A leaky pot cannot hold the Dharma’s jewels,
my guru scolds. Almost all he has poured
into me finds the floor, spots the carpet.
I can’t remember the sacred sutras
or absorb their meanings, I blank
on the chants. Even the Diamond Sutra,
an instant after our lesson, dims.
Patch the pot! Guru stamps his doll-sized feet.
Concentration! he growls in my ear
so close it’s a kiss, and forces cup after cup
of tea into me so I may continue.
The chances of a blind tortoise
swimming the vast oceans, he says,
and surfacing its head—
my head, he means
—through a life preserver are more
favorable than the odds of finding
enlightenment. And that’s a good pot!
Gurus get angry. It’s called wrath.
Purposeful rage. Patience in disguise.
I get it. My progress is his
after all. His illumination
hinges on mine. So I meditate
on the pot, as he instructs,
visualizing the leaks stopped. Tell me what
you see. The pot, I say, dented, scoured
past its shine. Good! Worn from use.
Shiny is lazy. Where is the pot?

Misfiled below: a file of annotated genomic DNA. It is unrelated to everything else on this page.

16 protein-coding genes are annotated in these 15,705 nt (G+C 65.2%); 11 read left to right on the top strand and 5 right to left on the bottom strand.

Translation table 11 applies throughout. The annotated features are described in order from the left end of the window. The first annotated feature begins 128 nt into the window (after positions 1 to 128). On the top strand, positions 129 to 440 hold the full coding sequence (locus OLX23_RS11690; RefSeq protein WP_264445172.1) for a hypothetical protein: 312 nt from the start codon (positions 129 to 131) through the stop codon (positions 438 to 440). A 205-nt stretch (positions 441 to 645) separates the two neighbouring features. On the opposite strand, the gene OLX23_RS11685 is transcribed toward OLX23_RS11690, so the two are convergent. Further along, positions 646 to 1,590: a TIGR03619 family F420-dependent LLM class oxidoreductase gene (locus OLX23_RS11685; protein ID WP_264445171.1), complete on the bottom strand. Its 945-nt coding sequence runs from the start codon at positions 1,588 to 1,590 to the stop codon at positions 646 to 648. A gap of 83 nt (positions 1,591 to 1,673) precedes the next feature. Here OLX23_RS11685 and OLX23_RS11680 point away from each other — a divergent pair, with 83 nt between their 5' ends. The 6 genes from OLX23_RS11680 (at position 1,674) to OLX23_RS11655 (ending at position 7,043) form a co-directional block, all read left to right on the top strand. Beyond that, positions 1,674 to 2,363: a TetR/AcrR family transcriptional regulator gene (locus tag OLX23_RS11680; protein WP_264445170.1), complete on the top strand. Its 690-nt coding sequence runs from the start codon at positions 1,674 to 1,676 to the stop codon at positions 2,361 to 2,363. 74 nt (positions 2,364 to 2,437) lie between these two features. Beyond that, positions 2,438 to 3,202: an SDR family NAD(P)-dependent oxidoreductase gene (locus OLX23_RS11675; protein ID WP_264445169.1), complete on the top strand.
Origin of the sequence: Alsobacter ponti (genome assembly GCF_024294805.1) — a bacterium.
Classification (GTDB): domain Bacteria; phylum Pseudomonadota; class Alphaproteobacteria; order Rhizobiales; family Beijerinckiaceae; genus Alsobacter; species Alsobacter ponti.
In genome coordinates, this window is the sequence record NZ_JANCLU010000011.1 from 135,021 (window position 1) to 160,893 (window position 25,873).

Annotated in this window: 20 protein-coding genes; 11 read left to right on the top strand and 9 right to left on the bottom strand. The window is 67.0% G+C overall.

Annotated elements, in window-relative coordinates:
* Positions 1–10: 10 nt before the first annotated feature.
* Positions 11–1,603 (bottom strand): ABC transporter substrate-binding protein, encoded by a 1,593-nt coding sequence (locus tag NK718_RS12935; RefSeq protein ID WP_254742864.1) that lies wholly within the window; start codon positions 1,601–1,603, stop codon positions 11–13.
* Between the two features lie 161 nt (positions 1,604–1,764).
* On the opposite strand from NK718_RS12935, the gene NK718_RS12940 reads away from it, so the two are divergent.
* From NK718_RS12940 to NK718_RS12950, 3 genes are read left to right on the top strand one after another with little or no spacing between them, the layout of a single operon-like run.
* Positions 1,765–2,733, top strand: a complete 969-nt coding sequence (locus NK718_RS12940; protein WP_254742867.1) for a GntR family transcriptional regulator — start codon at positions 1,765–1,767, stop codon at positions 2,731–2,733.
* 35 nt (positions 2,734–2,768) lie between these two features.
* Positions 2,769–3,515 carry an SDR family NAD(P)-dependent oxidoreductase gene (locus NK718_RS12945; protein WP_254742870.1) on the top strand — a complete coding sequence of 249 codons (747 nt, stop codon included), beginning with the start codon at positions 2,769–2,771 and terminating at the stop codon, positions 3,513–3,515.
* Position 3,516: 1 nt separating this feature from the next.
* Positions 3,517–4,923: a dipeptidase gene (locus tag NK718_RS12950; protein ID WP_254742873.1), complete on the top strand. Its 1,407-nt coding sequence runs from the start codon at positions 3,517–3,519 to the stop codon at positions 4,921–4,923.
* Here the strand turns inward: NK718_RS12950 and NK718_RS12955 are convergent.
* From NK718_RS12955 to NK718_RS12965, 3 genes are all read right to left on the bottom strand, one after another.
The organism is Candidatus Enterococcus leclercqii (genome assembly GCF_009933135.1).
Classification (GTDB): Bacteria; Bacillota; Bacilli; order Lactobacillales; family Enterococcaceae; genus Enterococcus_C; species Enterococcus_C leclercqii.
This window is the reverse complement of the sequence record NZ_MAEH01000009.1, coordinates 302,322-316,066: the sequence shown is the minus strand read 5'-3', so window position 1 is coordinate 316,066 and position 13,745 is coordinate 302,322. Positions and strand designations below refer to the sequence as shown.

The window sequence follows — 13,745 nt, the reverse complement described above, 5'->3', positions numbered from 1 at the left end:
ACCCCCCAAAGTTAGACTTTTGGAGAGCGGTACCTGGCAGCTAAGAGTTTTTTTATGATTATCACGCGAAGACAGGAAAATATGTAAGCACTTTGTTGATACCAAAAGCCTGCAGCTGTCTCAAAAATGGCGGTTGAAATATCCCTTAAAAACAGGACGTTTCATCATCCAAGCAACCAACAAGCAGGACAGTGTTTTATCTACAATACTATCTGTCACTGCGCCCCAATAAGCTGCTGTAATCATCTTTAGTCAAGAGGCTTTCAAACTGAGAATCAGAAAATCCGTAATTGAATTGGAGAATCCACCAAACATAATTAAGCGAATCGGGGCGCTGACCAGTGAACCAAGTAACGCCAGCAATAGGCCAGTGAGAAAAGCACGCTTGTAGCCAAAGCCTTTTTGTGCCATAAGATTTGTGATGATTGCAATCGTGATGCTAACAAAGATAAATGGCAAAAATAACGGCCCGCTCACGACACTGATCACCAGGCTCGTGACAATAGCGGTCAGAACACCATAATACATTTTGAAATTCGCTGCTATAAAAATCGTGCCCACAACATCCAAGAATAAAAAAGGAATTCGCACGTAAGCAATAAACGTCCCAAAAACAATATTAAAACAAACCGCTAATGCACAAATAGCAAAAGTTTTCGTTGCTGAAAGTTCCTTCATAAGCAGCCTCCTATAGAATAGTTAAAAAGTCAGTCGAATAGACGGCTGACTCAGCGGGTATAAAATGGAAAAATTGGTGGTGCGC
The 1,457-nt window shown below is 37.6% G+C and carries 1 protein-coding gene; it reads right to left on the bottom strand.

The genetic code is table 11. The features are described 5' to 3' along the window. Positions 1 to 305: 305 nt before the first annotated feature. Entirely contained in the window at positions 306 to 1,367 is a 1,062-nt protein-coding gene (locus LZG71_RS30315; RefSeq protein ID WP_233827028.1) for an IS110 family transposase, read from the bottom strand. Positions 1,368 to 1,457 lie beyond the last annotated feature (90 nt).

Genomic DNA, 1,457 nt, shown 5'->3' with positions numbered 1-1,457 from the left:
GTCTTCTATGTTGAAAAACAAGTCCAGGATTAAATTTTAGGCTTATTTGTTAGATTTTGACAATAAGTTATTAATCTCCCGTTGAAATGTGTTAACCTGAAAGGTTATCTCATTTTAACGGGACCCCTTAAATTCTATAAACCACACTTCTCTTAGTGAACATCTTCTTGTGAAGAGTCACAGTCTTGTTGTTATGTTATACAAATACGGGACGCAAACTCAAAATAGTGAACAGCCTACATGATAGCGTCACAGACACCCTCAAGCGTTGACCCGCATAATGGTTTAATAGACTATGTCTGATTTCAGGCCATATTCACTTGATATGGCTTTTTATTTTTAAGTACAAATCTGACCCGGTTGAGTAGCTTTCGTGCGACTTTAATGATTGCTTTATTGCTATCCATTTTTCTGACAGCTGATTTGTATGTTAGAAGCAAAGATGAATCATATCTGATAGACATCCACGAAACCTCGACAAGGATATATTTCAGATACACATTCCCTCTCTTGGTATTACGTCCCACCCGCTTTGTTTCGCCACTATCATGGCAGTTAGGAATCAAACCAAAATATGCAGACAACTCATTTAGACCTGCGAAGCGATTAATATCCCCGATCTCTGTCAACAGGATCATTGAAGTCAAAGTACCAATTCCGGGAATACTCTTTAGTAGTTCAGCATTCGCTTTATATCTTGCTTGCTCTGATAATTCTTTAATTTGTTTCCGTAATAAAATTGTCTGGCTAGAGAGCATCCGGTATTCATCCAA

On a windowsill. Her hands bring it to
the sink’s spout. She has arrived! Auspicious!
But the pot is leaking. No-no! The pot
is solid. The pot is complete, whole.
Water is running out. How can
she boil tea, meat? She wants to feed
the plants. Generous heart. But when she gets
to her garden, the pot is near dry.
Garden? She has a nice place! There are
puddles around her feet. She dances
in the puddles! No, she apologizes to
the shrubs, trees, flowers. Ah,
compassion. Bodhicitta. Drop by
drop, back and forth,
she tends to each. Joyful effort!
I open my eyes.
My guru is drenched.
We are getting there, he says.
—from Rattle #71, Spring 2021
Tribute to Neurodiversity
Michael Mark: “I have so many voices blathering inside me and then there’s the swarm outside, so I write to see what to believe. I’m not saying what I write is the truth; I’ve learned that’s a fool’s errand. It’s merely my attempt at cracking whatever’s in front of me, putting the flashlight between my teeth and looking around. This poem is about compassion. I’m trying to figure out the Buddhist tradition of Tonglen, in which practitioners dedicate themselves to others’ happiness, even trying to absorb their suffering—pretty challenging for humans.” (web)
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